In the wake of storms, safe and uninterrupted road movement is critical so that individuals can receive medical treatment, fallen power lines can be removed, and communities can go back to normal.
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Researchers at the Resilient Infrastructure and Disaster Response (RIDER) Center at FAMU-FSU College of Engineering are looking into improved techniques to forecast where road-clogging debris would be most severe during tropical cyclones. The International Journal of Disaster Risk Reduction released its most recent publication.
This research is especially relevant as hurricane season approaches because it reminds us that we need a variety of tools to properly respond to these storms. This paper describes an important tool and applies it to disasters in the Florida Panhandle.
Eren Ozguven, Study Senior Author and Associate Professor, Department of Civil & Environmental Engineering, FAMU & FSU College of Engineering, Florida State University
The quantity of vegetation in the Bay Region, Florida, was measured using satellite pictures before and after two tropical storms and three hurricanes, particularly Hurricane Michael, a Category 5 storm that impacted the county in 2018.
This allowed scientists to calculate how much vegetative debris was generated by the storms, and where the debris was greatest. Researchers were able to link debris observations to variables including wind speed, vegetation density, and highway density.
In comparison to rural regions, debris was found to be heavier in suburban and urban areas, which have a high density of people and highways. Although vegetation is not the only sort of debris produced by a hurricane, it is a good indicator of where roadways will be closed.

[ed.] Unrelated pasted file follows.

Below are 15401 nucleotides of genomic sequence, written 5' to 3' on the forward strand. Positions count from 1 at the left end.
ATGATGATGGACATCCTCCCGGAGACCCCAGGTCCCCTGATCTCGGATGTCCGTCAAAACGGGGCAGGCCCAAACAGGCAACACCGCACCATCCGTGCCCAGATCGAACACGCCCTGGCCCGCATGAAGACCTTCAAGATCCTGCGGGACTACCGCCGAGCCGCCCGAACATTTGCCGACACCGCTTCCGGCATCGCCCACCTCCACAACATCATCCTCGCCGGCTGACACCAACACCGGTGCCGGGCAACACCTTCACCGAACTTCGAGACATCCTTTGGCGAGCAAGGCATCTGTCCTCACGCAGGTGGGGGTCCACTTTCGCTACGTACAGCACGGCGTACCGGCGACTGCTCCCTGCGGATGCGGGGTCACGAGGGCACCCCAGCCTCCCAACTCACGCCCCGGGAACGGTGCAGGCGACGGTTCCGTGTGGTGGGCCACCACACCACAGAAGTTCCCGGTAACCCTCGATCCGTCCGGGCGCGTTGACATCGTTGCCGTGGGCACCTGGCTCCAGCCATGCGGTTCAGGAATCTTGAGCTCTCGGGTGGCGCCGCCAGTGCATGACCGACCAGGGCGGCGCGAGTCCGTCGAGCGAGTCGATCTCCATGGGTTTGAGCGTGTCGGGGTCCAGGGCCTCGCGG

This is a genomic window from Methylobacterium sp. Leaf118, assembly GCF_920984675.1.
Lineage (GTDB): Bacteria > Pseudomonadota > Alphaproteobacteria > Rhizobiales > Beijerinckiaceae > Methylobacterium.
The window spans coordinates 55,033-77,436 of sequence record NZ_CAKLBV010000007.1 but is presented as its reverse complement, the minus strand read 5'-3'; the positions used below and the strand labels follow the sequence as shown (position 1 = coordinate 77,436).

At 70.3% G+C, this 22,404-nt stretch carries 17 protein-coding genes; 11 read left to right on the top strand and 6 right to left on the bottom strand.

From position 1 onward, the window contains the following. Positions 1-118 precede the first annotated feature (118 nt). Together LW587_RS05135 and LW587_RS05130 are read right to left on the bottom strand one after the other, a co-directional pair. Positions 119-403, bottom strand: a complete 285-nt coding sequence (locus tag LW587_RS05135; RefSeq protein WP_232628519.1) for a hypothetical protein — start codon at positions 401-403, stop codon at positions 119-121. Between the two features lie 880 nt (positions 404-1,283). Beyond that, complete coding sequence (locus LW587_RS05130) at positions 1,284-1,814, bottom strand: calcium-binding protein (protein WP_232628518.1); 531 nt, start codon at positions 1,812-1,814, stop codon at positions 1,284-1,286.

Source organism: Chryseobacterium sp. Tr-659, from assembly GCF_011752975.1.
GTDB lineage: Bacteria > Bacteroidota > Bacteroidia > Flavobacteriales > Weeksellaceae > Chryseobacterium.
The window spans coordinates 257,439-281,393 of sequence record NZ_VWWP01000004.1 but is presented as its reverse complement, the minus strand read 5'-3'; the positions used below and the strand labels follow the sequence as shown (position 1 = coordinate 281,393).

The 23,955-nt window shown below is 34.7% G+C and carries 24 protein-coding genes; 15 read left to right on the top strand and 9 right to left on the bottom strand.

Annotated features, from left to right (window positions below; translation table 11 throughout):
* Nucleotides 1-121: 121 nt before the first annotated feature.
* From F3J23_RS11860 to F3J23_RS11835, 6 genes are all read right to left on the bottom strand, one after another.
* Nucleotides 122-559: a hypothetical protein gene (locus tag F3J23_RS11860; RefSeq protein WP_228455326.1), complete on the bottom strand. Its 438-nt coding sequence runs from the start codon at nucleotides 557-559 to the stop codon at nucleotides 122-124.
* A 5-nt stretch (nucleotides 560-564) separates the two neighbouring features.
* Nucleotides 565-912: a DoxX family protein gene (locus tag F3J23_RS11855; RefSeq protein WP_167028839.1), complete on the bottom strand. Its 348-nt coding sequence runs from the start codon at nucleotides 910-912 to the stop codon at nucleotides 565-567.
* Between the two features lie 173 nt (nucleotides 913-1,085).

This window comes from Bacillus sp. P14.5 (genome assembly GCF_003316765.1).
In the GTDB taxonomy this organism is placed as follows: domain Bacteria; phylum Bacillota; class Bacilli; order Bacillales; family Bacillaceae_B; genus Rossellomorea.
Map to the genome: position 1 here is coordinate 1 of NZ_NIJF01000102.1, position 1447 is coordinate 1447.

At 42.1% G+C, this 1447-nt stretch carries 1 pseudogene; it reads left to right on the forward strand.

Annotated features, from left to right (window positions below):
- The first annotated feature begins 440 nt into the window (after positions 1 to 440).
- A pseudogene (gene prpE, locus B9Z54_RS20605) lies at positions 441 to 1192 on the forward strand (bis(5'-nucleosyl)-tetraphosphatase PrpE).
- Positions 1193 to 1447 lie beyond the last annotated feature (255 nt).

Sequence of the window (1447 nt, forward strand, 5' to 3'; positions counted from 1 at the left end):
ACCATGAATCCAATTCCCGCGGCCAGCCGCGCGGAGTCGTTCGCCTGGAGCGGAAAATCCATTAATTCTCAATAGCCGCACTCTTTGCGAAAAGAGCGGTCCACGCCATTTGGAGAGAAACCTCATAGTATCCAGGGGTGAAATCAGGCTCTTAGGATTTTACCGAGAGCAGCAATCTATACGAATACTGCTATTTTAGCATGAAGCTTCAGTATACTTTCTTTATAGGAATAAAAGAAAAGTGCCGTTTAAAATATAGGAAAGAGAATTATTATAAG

Researchers wanted to create a program that would offer disaster management planners an estimate of how much debris storms will produce, allowing officials to plan ahead where trucks and collecting zones will be needed.
The faster you can get debris off the roadway, the better you will be in terms of getting back to normal after a hurricane hits.
Tarek Abichou, Study Co-Author and Professor, Civil and Environmental Engineering, FAMU-FSU College of Engineering, Florida State University
Officials may utilize satellite imaging after a hurricane to swiftly and inexpensively gain an idea of post-storm damage before dispatching first responders, in addition to determining where to place resources before a storm.
The project is part of RIDER’s attempts to tackle civil engineering problems with remote sensing technologies.
Engineering is all about finding solutions despite obstacles, and hurricanes throw up all sorts of obstacles. Improving our ability to use remote sensing to prepare for and recover from storms will help us overcome those challenges.
Tarek Abichou, Study Co-Author & Professor, Civil and Environmental Engineering, FAMU-FSU College of Engineering, Florida State University
Alican Karaer, a former FAMU-FSU College of Engineering Ph.D. student, was the paper’s principal author. Mingyang Chen of Harbin Institute of Technology, Mahyar Ghorbanzadeh, a former FAMU-FSU College of Engineering doctorate student, and Michele Gazzea and Reza Arghandeh of Western Norway University of Applied Sciences, were co-authors.
Karaer, A., et al. (2022) Remote sensing-based comparative damage assessment of historical storms and hurricanes in Northwestern Florida. International Journal of Disaster Risk Reduction. doi.org/10.1016/j.ijdrr.2022.102857.